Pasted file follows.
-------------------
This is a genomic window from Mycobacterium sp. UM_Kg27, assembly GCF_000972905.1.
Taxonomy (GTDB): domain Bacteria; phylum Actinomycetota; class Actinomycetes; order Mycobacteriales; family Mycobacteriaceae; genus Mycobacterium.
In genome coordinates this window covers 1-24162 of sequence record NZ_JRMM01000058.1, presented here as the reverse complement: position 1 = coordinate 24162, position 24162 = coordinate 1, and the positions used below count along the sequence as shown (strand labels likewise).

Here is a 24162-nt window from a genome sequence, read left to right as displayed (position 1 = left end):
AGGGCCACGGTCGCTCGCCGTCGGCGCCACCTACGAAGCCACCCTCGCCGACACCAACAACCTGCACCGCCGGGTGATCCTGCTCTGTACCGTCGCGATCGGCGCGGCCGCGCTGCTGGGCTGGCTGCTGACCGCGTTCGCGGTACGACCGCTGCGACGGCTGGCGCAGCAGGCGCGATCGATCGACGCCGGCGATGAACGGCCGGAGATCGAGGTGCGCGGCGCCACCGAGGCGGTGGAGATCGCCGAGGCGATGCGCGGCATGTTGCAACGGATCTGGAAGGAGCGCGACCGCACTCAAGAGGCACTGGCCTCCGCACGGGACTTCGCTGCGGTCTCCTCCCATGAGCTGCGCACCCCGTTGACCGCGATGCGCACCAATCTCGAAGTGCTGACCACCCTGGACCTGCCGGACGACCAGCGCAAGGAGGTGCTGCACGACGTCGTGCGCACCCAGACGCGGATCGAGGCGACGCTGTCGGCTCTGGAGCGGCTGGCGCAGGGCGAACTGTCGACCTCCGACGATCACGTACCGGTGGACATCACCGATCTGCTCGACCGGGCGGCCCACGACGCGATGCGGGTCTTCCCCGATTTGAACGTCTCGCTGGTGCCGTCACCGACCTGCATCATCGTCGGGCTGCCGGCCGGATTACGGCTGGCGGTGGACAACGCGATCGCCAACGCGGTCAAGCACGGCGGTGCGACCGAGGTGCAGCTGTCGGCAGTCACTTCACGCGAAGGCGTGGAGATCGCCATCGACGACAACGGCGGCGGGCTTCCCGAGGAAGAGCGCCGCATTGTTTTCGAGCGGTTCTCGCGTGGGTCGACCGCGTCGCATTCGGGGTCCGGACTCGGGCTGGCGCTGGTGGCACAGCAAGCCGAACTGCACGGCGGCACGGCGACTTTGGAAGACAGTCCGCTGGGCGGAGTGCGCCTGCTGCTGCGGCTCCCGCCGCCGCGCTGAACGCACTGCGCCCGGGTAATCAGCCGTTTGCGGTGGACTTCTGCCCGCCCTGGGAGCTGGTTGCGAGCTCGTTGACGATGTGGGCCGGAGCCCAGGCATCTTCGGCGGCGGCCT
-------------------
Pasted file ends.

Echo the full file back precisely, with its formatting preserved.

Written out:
This is a genomic window from Mycobacterium sp. UM_Kg27, assembly GCF_000972905.1.
Taxonomy (GTDB): domain Bacteria; phylum Actinomycetota; class Actinomycetes; order Mycobacteriales; family Mycobacteriaceae; genus Mycobacterium.
In genome coordinates this window covers 1-24162 of sequence record NZ_JRMM01000058.1, presented here as the reverse complement: position 1 = coordinate 24162, position 24162 = coordinate 1, and the positions used below count along the sequence as shown (strand labels likewise).

Here is a 24162-nt window from a genome sequence, read left to right as displayed (position 1 = left end):
AGGGCCACGGTCGCTCGCCGTCGGCGCCACCTACGAAGCCACCCTCGCCGACACCAACAACCTGCACCGCCGGGTGATCCTGCTCTGTACCGTCGCGATCGGCGCGGCCGCGCTGCTGGGCTGGCTGCTGACCGCGTTCGCGGTACGACCGCTGCGACGGCTGGCGCAGCAGGCGCGATCGATCGACGCCGGCGATGAACGGCCGGAGATCGAGGTGCGCGGCGCCACCGAGGCGGTGGAGATCGCCGAGGCGATGCGCGGCATGTTGCAACGGATCTGGAAGGAGCGCGACCGCACTCAAGAGGCACTGGCCTCCGCACGGGACTTCGCTGCGGTCTCCTCCCATGAGCTGCGCACCCCGTTGACCGCGATGCGCACCAATCTCGAAGTGCTGACCACCCTGGACCTGCCGGACGACCAGCGCAAGGAGGTGCTGCACGACGTCGTGCGCACCCAGACGCGGATCGAGGCGACGCTGTCGGCTCTGGAGCGGCTGGCGCAGGGCGAACTGTCGACCTCCGACGATCACGTACCGGTGGACATCACCGATCTGCTCGACCGGGCGGCCCACGACGCGATGCGGGTCTTCCCCGATTTGAACGTCTCGCTGGTGCCGTCACCGACCTGCATCATCGTCGGGCTGCCGGCCGGATTACGGCTGGCGGTGGACAACGCGATCGCCAACGCGGTCAAGCACGGCGGTGCGACCGAGGTGCAGCTGTCGGCAGTCACTTCACGCGAAGGCGTGGAGATCGCCATCGACGACAACGGCGGCGGGCTTCCCGAGGAAGAGCGCCGCATTGTTTTCGAGCGGTTCTCGCGTGGGTCGACCGCGTCGCATTCGGGGTCCGGACTCGGGCTGGCGCTGGTGGCACAGCAAGCCGAACTGCACGGCGGCACGGCGACTTTGGAAGACAGTCCGCTGGGCGGAGTGCGCCTGCTGCTGCGGCTCCCGCCGCCGCGCTGAACGCACTGCGCCCGGGTAATCAGCCGTTTGCGGTGGACTTCTGCCCGCCCTGGGAGCTGGTTGCGAGCTCGTTGACGATGTGGGCCGGAGCCCAGGCATCTTCGGCGGCGGCCT